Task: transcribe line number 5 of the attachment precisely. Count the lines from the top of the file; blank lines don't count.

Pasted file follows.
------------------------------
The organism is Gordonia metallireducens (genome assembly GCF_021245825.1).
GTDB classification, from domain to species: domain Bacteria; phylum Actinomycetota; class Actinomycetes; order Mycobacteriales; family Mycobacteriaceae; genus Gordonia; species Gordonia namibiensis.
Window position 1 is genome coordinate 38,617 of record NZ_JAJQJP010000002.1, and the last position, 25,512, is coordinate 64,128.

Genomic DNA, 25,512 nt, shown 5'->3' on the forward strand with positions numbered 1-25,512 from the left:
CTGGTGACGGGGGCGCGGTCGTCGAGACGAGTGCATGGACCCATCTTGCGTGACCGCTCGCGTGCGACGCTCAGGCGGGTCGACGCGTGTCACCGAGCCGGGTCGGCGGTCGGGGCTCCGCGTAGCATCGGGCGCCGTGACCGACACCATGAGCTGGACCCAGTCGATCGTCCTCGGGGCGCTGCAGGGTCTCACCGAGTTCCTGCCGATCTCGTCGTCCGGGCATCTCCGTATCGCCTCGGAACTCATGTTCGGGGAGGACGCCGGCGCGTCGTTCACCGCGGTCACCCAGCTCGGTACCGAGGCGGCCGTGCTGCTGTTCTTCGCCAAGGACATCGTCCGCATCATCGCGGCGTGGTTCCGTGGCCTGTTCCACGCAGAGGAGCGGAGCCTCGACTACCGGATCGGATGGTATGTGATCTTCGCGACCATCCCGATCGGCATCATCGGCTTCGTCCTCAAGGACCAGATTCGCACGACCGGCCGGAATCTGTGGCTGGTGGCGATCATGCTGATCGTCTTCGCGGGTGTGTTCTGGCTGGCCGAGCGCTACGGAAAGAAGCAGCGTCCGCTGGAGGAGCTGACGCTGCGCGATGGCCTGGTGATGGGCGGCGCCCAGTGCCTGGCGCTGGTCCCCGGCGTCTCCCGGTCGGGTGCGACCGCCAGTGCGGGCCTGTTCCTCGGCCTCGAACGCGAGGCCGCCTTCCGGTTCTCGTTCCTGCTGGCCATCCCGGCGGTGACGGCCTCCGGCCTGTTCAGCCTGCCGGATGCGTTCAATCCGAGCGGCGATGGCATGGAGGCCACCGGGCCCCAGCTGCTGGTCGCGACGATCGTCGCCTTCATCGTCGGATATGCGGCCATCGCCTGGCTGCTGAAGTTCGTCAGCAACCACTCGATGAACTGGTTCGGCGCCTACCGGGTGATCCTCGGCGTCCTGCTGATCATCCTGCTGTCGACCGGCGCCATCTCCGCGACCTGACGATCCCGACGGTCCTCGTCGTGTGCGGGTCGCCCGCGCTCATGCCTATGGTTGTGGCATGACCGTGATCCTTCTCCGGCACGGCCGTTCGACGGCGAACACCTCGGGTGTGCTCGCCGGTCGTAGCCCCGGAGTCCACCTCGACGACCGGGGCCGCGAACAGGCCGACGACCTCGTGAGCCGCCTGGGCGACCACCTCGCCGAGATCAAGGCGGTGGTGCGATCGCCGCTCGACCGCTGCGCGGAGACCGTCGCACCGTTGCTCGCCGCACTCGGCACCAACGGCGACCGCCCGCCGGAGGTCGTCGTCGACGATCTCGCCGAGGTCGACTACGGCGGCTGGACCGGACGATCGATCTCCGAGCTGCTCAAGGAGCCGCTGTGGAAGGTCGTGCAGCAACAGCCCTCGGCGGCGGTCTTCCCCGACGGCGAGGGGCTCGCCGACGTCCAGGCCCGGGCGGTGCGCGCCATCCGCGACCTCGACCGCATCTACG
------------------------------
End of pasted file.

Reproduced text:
CTGGTGACGGGGGCGCGGTCGTCGAGACGAGTGCATGGACCCATCTTGCGTGACCGCTCGCGTGCGACGCTCAGGCGGGTCGACGCGTGTCACCGAGCCGGGTCGGCGGTCGGGGCTCCGCGTAGCATCGGGCGCCGTGACCGACACCATGAGCTGGACCCAGTCGATCGTCCTCGGGGCGCTGCAGGGTCTCACCGAGTTCCTGCCGATCTCGTCGTCCGGGCATCTCCGTATCGCCTCGGAACTCATGTTCGGGGAGGACGCCGGCGCGTCGTTCACCGCGGTCACCCAGCTCGGTACCGAGGCGGCCGTGCTGCTGTTCTTCGCCAAGGACATCGTCCGCATCATCGCGGCGTGGTTCCGTGGCCTGTTCCACGCAGAGGAGCGGAGCCTCGACTACCGGATCGGATGGTATGTGATCTTCGCGACCATCCCGATCGGCATCATCGGCTTCGTCCTCAAGGACCAGATTCGCACGACCGGCCGGAATCTGTGGCTGGTGGCGATCATGCTGATCGTCTTCGCGGGTGTGTTCTGGCTGGCCGAGCGCTACGGAAAGAAGCAGCGTCCGCTGGAGGAGCTGACGCTGCGCGATGGCCTGGTGATGGGCGGCGCCCAGTGCCTGGCGCTGGTCCCCGGCGTCTCCCGGTCGGGTGCGACCGCCAGTGCGGGCCTGTTCCTCGGCCTCGAACGCGAGGCCGCCTTCCGGTTCTCGTTCCTGCTGGCCATCCCGGCGGTGACGGCCTCCGGCCTGTTCAGCCTGCCGGATGCGTTCAATCCGAGCGGCGATGGCATGGAGGCCACCGGGCCCCAGCTGCTGGTCGCGACGATCGTCGCCTTCATCGTCGGATATGCGGCCATCGCCTGGCTGCTGAAGTTCGTCAGCAACCACTCGATGAACTGGTTCGGCGCCTACCGGGTGATCCTCGGCGTCCTGCTGATCATCCTGCTGTCGACCGGCGCCATCTCCGCGACCTGACGATCCCGACGGTCCTCGTCGTGTGCGGGTCGCCCGCGCTCATGCCTATGGTTGTGGCATGACCGTGATCCTTCTCCGGCACGGCCGTTCGACGGCGAACACCTCGGGTGTGCTCGCCGGTCGTAGCCCCGGAGTCCACCTCGACGACCGGGGCCGCGAACAGGCCGACGACCTCGTGAGCCGCCTGGGCGACCACCTCGCCGAGATCAAGGCGGTGGTGCGATCGCCGCTCGACCGCTGCGCGGAGACCGTCGCACCGTTGCTCGCCGCACTCGGCACCAACGGCGACCGCCCGCCGGAGGTCGTCGTCGACGATCTCGCCGAGGTCGACTACGGCGGCTGGACCGGACGATCGATCTCCGAGCTGCTCAAGGAGCCGCTGTGGAAGGTCGTGCAGCAACAGCCCTCGGCGGCGGTCTTCCCCGACGGCGAGGGGCTCGCCGACGTCCAGGCCCGGGCGGTGCGCGCCATCCGCGACCTCGACCGCATCTACG